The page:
Everyone’s favorite perpetually smiling, redheaded middleweight fights this Saturday night at UFC Fight Night 108 from Nashville. Sam Alvey will headline the Fox Sports 2 prelims portion of the card, fighting former title challenger and current #11 ranked Thales Leites. Alvey is on a four-fight win streak, and Saturday’s fight will have him tie the record for most UFC fights in a twelve-month period with six. Since the June 18th, 2016 fight with Elias Theodorou, Smile ‘N Sam (Yes, that’s the way he spells it, and also yes, it’s intentional.) has fought Eric Spicely, Kevin Casey, Alex Nicholson, and Nate Marquardt in quick succession, and Saturday’s fight with Leites will put him into a tie with Cowboy Cerrone for the UFC record.
Alvey had his first pro fight in 2008 and has compiled a record of 30-8-0 with one no contest*, working his way up from local shows in his native Wisconsin to a brief stint in Bellator, Season 16 of The Ultimate Fighter, and the Maximum Fighting Championship middleweight title before signing with the UFC three years ago. He is married to America’s Next Top Model winner McKey Sullivan, and they recently welcomed their third child.
This morning I had the opportunity to speak with Sam Alvey, and our conversation follows:
Dave Willford: You’re working toward the record for most UFC fights and most wins in a 12 month period with a win over Leites. Assuming you come away without injury on Saturday, have you been working with the matchmakers to add another before mid-June?
Sam Alvey: Yeah, so it turns out that I fight on Saturday, I step into the ring and I tie the record. Cowboy Cerrone still holds it. I want to break it. I have until June 18th to fight one more time, and I hope to do just that. I hope I can find another match sometime before June 18th.
“People just kept running into my fists, so I just kept giving them the opportunity to do it.”
DW: There are five events and several middleweight fights before then. I hate to wish injury on anyone, but if someone drops out, hopefully you’ll get the call.
SA: Yeah, there’s always the chance of that. I know Vitor and Anderson, they don’t have matches yet either. I’d be willing to step up and fight one of those guys.
DW: With all the turmoil in the middleweight division, how far away do you think you are from a title shot?
SA: You know, I have no idea. I’m going to just keep fighting, keep winning, and keep making more fans. That’s always kind of been my motto, my goal, with all this fighting is ‘Just keep winning, and eventually you’ll get to where you need to go.’
DW: Most of your wins have come by knockout, and most of Leites’s have been by submission. Have you been adjusting your training for this fight to prepare for the ground threat, or do your camps mostly center on working your own skillset regardless of the opponent?
SA: You know, my last opponent was Nate Marquardt. He’s got a very similar skillset to Thales Leites. He probably hits a little harder and he’s not quite as slick at jiu jitsu. So I just keep doing what I do. I keep training. It’s been one long training camp this last year. I just keep myself in shape and work on trying to find a way to catch him before he catches me.
DW: Leites has lost three of his last four fights, albeit against top opponents. Have you noticed any weaknesses in his game from those fights that you think you can exploit?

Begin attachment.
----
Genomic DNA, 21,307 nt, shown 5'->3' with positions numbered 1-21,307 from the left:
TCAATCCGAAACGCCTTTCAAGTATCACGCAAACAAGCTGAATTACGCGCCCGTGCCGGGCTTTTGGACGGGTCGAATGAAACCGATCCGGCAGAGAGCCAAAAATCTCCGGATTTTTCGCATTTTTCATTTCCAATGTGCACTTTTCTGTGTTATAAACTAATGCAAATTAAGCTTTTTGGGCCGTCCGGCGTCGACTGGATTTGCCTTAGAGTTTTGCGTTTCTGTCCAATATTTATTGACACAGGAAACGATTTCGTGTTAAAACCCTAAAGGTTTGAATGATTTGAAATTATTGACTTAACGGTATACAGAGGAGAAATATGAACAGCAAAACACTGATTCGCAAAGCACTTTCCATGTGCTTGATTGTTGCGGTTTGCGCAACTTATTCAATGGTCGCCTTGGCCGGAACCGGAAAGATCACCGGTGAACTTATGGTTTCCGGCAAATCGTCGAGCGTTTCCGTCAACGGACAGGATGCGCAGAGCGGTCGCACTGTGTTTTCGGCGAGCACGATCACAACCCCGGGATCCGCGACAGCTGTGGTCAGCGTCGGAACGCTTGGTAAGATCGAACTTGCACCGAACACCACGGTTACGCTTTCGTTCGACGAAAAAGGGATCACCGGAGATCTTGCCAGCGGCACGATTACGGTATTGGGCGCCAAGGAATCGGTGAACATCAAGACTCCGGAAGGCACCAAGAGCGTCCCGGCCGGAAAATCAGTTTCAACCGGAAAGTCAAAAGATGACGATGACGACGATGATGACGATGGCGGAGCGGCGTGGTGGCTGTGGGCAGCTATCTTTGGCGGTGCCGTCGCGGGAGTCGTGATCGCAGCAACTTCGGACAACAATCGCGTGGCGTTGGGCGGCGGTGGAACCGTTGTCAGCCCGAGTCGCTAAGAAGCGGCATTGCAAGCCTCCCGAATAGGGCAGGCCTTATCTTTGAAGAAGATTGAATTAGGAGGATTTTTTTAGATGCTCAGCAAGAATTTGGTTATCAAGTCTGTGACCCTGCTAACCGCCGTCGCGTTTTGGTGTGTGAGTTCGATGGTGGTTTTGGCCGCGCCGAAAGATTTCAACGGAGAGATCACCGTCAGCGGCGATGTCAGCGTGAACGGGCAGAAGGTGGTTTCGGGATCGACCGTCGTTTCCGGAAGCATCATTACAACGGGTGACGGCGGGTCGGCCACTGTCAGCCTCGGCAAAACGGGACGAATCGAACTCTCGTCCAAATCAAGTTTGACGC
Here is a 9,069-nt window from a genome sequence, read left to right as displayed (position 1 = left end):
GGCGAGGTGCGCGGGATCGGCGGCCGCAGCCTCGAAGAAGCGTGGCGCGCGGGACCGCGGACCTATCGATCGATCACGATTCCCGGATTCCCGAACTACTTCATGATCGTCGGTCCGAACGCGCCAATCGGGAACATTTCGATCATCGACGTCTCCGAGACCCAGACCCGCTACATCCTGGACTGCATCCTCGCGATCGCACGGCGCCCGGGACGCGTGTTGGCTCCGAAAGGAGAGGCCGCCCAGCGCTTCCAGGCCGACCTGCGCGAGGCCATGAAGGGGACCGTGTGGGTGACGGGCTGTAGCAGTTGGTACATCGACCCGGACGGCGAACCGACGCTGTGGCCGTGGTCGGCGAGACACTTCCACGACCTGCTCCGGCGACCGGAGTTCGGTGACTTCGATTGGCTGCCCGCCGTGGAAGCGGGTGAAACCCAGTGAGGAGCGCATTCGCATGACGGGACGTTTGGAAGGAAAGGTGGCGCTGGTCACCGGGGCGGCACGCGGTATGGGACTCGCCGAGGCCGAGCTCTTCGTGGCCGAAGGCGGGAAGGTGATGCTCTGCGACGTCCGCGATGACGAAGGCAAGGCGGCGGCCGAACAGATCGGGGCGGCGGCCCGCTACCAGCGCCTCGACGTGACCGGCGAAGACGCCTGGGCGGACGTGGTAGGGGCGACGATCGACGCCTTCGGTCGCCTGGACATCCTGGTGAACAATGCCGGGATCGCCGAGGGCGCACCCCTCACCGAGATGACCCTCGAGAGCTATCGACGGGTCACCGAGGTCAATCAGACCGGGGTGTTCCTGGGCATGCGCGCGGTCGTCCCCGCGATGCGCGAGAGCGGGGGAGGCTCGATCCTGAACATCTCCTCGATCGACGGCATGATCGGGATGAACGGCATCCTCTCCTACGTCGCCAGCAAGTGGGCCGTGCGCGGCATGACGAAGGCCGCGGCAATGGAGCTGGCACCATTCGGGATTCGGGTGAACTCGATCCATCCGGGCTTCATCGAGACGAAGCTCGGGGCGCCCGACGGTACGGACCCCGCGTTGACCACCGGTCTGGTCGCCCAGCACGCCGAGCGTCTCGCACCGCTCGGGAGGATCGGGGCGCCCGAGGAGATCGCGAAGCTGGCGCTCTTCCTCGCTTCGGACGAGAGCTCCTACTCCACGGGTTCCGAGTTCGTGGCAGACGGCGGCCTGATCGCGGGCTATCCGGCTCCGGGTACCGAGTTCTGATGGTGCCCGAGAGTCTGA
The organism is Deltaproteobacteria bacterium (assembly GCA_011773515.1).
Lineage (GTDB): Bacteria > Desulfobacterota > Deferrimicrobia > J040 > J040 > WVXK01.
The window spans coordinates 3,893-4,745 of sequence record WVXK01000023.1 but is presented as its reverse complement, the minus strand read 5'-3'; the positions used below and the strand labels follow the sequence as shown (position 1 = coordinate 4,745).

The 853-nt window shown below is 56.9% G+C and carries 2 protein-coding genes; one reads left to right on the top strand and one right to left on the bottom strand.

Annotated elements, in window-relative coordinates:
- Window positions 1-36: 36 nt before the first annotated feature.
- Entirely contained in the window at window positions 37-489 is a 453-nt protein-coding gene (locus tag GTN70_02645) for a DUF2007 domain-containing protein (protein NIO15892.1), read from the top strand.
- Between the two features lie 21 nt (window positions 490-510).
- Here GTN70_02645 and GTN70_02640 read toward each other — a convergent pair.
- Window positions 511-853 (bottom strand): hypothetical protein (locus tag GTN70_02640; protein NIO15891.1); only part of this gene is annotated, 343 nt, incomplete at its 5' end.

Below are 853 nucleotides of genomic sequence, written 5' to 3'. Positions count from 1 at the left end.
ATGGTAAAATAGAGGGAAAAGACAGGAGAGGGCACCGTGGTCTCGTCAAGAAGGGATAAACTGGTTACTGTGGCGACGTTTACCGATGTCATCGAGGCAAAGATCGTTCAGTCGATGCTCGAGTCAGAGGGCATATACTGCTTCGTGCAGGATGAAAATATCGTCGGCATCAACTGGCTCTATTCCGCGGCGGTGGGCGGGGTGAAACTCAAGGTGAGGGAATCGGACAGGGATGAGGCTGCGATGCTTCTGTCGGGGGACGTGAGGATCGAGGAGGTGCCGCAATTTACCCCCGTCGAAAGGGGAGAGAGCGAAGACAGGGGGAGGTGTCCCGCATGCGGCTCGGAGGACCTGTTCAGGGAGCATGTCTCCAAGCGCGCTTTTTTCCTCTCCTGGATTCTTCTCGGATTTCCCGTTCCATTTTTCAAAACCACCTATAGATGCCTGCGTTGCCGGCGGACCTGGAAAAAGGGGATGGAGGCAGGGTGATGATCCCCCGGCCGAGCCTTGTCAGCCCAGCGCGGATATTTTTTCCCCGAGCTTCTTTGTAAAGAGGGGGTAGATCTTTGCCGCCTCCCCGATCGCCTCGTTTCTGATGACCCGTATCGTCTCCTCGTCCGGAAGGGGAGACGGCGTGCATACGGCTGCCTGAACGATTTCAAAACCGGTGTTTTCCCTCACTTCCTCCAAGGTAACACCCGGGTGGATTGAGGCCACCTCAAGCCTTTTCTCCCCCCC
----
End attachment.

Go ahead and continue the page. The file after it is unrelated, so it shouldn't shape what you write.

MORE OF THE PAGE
SA: Yeah. We see a bunch of weaknesses and we see a lot of strengths. In the same regard, we see where a lot of my strengths and weaknesses are, and we’re pretty happy with how we line up with one another.
DW: After your season of The Ultimate Fighter, you weren’t picked up by the UFC. How valuable were the next two years with MFC to your development before signing with the UFC in 2014?
SA: I’m so thankful for all that the MFC has done for me. They’re such a wonderful company, run by wonderful people. I don’t think I would have had the career I’m currently having had it not been for the MFC.
DW: I see you competed in football and wrestling in school. What brought you into mixed martial arts? Did you have any background other than wrestling that led you into the sport?
SA: So, football I only played in college. I played one year in college, and I got beat up for that whole season. I was playing against a bunch of people that grew up playing football. So that was a bit of a mistake. But wrestling, I wrestled my junior and senior year in high school, then I went to a college without a team, and then I transferred to a college with a team, so I wrestled my junior and senior year of college also. That’s the only experience I had, was just a little bit of wrestling. I just thought I was a tough kid and I enjoyed the opportunities, so I just kept taking them.
DW: Coming in with primarily wrestling, at what point did you find that you were good at knocking people out?
SA: I just kept doing it. I think professionally I’ve got nineteen knockouts. As an amateur, I had five or something like that. People just kept running into my fists, so I just kept giving them the opportunity to do it.
DW: Was there ever a turning point in your career where you realized “Hey, I can go pretty far in this.” and things became more serious, or has it just been a gradual progression from your beginnings in Wisconsin to a ranked UFC contender?
SA: A gradual progression. I don’t have a story like so many other fighters do. I didn’t know this was something I wanted to do. I didn’t know about the UFC until I had ten professional fights or so. I just kept fighting. I thought it was fun, and eventually somebody said they’d pay me for that, and it’s even more fun then. I had no idea that it was going to be something I wanted to do, or enjoyed doing – well, I did enjoy doing it – but, you know, that was going to be a career.
DW: Associated with that, how big a benefit was moving to Team Quest to train with Dan Henderson in your development as a fighter?
SA: I would not have made it as far as I did without Team Quest and Dan Henderson, and all the coaches there. Ricardo Feliciano, my jiu jitsu coach; Gustavo Pugliese, he’s my boxing coach; and then a few Muay Thai coaches and Dutch kickboxing coaches through the years. I wouldn’t be the fighter I am today without having those influences on me. I owe my career to Team Quest.